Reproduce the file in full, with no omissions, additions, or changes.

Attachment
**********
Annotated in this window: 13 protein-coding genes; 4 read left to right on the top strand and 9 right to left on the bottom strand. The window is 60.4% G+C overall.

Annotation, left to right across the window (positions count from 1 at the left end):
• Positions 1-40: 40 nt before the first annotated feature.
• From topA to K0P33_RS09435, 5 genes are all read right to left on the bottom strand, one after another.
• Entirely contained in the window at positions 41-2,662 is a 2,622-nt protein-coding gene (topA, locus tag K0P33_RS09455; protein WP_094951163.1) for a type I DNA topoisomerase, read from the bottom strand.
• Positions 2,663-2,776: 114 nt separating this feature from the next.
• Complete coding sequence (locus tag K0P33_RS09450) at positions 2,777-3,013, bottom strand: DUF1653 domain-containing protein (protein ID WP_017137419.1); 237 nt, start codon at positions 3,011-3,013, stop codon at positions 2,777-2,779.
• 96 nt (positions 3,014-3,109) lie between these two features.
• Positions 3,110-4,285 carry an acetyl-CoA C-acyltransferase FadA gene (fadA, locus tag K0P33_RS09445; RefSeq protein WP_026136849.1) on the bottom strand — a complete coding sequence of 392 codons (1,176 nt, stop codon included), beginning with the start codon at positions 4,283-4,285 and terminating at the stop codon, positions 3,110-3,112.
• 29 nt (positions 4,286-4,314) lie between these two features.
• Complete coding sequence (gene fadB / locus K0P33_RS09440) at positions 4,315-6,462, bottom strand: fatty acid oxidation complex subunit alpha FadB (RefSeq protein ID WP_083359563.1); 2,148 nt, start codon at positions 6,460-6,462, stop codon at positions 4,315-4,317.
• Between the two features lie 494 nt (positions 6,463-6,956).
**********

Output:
Annotated in this window: 13 protein-coding genes; 4 read left to right on the top strand and 9 right to left on the bottom strand. The window is 60.4% G+C overall.

Annotation, left to right across the window (positions count from 1 at the left end):
• Positions 1-40: 40 nt before the first annotated feature.
• From topA to K0P33_RS09435, 5 genes are all read right to left on the bottom strand, one after another.
• Entirely contained in the window at positions 41-2,662 is a 2,622-nt protein-coding gene (topA, locus tag K0P33_RS09455; protein WP_094951163.1) for a type I DNA topoisomerase, read from the bottom strand.
• Positions 2,663-2,776: 114 nt separating this feature from the next.
• Complete coding sequence (locus tag K0P33_RS09450) at positions 2,777-3,013, bottom strand: DUF1653 domain-containing protein (protein ID WP_017137419.1); 237 nt, start codon at positions 3,011-3,013, stop codon at positions 2,777-2,779.
• 96 nt (positions 3,014-3,109) lie between these two features.
• Positions 3,110-4,285 carry an acetyl-CoA C-acyltransferase FadA gene (fadA, locus tag K0P33_RS09445; RefSeq protein WP_026136849.1) on the bottom strand — a complete coding sequence of 392 codons (1,176 nt, stop codon included), beginning with the start codon at positions 4,283-4,285 and terminating at the stop codon, positions 3,110-3,112.
• 29 nt (positions 4,286-4,314) lie between these two features.
• Complete coding sequence (gene fadB / locus K0P33_RS09440) at positions 4,315-6,462, bottom strand: fatty acid oxidation complex subunit alpha FadB (RefSeq protein ID WP_083359563.1); 2,148 nt, start codon at positions 6,460-6,462, stop codon at positions 4,315-4,317.
• Between the two features lie 494 nt (positions 6,463-6,956).